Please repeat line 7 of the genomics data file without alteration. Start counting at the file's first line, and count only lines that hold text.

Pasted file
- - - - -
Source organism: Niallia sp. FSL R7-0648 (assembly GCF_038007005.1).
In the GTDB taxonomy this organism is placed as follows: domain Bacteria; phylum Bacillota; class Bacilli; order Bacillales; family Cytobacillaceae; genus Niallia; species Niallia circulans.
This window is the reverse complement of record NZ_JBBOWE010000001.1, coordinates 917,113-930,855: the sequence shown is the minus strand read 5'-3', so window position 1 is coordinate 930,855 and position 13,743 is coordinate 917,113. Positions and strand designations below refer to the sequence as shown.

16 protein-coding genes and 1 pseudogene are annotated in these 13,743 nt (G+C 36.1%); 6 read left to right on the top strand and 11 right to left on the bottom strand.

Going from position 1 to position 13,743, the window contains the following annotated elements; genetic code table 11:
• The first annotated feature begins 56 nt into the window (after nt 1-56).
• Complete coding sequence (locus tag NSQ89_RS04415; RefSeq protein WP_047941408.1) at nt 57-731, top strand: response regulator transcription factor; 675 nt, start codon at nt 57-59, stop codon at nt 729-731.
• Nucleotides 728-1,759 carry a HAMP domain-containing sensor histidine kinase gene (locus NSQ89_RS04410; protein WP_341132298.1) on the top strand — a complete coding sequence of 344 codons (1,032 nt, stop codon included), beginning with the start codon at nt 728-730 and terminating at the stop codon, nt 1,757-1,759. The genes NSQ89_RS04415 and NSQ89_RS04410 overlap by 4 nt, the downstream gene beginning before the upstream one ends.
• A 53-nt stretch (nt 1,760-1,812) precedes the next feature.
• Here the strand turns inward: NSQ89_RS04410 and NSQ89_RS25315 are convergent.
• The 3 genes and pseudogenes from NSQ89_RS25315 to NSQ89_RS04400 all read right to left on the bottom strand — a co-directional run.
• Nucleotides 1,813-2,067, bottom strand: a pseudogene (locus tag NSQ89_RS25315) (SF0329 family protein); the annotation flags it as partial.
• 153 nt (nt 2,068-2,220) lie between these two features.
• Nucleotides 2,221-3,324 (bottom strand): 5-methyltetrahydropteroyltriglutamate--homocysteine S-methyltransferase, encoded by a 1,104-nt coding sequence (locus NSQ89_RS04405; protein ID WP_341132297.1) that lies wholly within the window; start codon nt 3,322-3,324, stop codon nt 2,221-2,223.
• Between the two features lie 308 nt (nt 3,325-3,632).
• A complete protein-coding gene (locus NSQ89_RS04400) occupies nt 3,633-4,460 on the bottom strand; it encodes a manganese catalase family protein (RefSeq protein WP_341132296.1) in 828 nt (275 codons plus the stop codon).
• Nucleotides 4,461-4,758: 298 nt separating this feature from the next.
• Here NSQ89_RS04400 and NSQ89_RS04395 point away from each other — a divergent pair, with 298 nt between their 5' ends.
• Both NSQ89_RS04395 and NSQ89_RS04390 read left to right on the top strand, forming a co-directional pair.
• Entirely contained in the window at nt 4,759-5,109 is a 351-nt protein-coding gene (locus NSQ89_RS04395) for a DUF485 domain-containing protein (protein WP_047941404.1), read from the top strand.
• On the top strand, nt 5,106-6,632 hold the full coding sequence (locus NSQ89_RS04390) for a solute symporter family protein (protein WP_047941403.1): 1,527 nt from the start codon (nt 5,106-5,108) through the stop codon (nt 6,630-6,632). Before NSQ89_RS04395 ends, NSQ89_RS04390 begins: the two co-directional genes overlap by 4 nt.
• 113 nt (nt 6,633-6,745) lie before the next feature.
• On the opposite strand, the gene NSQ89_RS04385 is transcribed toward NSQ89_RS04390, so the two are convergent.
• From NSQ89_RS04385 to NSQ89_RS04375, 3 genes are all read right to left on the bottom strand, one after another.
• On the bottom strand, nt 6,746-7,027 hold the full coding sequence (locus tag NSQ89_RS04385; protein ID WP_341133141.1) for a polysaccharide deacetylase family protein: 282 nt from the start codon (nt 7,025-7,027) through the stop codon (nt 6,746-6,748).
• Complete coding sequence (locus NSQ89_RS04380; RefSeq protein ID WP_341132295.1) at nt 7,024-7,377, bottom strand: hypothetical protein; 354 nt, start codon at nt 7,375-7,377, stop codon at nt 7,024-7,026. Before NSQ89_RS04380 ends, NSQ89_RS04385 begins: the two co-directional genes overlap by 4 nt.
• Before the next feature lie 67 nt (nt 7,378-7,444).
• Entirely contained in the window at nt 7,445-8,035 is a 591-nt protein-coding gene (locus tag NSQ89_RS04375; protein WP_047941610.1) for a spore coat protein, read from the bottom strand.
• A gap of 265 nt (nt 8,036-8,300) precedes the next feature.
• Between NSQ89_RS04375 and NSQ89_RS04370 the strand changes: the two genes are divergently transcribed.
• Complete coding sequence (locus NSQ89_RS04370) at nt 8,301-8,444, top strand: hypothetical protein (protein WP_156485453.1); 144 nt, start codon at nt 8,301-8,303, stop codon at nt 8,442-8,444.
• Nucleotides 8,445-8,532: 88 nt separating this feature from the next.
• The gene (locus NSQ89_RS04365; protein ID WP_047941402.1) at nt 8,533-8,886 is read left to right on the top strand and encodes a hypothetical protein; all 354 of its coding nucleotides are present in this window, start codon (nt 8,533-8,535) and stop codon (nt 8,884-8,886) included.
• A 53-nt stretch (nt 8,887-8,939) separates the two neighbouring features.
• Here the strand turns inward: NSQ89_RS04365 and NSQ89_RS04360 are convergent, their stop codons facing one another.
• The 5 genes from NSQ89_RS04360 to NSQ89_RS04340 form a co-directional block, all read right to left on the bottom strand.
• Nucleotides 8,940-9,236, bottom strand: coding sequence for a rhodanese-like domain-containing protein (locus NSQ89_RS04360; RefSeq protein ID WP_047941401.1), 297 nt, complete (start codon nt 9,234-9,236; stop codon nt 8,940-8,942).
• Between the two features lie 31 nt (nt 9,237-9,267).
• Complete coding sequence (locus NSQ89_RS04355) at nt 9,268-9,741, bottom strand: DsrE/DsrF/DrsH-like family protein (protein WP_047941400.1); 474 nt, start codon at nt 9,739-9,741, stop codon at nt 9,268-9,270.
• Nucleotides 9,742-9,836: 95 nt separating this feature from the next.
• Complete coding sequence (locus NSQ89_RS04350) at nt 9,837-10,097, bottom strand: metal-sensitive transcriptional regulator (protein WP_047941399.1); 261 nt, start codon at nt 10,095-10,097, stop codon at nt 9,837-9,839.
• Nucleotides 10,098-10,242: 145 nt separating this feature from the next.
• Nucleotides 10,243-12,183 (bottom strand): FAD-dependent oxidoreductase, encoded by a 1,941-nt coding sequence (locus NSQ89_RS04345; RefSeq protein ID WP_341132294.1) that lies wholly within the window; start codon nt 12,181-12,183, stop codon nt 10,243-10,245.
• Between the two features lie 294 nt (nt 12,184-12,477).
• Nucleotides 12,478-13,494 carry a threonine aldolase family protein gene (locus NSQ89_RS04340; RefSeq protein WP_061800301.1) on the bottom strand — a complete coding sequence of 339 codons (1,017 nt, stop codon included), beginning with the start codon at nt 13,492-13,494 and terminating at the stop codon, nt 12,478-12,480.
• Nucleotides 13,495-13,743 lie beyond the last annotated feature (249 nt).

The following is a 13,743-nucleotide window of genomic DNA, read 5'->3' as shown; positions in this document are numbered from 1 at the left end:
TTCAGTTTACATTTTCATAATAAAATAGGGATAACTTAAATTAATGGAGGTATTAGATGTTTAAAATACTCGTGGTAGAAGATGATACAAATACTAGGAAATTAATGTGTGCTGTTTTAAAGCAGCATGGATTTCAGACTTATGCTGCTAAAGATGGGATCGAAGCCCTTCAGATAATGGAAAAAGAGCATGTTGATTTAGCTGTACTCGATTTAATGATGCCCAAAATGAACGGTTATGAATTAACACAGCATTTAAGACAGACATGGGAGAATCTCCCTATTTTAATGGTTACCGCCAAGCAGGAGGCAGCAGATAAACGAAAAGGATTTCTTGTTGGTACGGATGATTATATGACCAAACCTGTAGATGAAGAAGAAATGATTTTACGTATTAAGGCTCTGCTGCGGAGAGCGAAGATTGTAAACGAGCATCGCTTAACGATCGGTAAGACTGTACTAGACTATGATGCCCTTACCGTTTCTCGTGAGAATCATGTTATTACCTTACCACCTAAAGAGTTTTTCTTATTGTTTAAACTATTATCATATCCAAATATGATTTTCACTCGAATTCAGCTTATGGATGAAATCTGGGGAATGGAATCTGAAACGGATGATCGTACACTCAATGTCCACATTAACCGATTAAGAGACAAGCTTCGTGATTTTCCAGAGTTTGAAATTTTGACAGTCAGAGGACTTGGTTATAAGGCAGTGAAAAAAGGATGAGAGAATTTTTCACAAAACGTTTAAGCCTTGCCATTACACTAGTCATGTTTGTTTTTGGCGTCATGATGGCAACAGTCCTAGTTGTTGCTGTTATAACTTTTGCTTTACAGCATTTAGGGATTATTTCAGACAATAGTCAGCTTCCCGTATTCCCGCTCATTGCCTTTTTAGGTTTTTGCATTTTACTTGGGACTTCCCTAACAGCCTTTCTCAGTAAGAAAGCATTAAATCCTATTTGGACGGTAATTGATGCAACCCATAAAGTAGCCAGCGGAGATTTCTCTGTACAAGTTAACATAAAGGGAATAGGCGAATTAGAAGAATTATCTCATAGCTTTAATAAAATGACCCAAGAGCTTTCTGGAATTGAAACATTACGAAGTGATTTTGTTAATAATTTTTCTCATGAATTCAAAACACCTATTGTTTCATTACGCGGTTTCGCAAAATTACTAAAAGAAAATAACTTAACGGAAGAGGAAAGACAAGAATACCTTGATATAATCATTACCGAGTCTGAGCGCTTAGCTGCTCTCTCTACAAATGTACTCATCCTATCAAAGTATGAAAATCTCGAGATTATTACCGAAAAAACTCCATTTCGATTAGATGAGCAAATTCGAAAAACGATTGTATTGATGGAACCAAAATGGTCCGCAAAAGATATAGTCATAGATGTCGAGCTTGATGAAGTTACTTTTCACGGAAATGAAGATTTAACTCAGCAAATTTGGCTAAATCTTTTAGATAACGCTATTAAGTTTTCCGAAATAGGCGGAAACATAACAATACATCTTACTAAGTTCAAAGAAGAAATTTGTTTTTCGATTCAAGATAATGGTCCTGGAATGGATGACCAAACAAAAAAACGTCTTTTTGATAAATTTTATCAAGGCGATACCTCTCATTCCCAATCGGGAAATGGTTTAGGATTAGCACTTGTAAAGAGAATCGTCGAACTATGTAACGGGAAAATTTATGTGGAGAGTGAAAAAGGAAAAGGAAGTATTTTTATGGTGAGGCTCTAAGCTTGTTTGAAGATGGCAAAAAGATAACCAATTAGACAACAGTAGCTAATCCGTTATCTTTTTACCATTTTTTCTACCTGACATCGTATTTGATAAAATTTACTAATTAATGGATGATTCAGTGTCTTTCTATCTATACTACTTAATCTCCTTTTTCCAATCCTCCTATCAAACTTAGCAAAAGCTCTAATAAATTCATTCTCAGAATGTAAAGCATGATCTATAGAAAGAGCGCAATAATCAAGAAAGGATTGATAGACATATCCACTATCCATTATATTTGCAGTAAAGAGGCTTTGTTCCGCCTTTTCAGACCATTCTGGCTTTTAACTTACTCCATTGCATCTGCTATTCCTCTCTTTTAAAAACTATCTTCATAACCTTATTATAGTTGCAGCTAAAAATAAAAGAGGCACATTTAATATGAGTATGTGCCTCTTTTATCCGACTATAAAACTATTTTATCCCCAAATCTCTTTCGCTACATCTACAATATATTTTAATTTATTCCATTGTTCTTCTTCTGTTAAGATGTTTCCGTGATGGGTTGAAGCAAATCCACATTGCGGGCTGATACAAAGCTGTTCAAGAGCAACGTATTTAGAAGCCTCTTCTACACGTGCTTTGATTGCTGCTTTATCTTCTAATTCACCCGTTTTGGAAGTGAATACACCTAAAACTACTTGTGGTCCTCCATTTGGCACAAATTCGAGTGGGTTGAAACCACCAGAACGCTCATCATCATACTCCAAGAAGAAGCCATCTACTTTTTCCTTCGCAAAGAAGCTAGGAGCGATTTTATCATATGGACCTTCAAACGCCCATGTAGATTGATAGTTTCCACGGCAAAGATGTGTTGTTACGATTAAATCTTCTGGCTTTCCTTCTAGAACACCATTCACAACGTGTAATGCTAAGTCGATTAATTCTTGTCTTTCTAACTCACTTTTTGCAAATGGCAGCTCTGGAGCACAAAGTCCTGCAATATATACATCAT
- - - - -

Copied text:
• Complete coding sequence (locus tag NSQ89_RS04415; RefSeq protein WP_047941408.1) at nt 57-731, top strand: response regulator transcription factor; 675 nt, start codon at nt 57-59, stop codon at nt 729-731.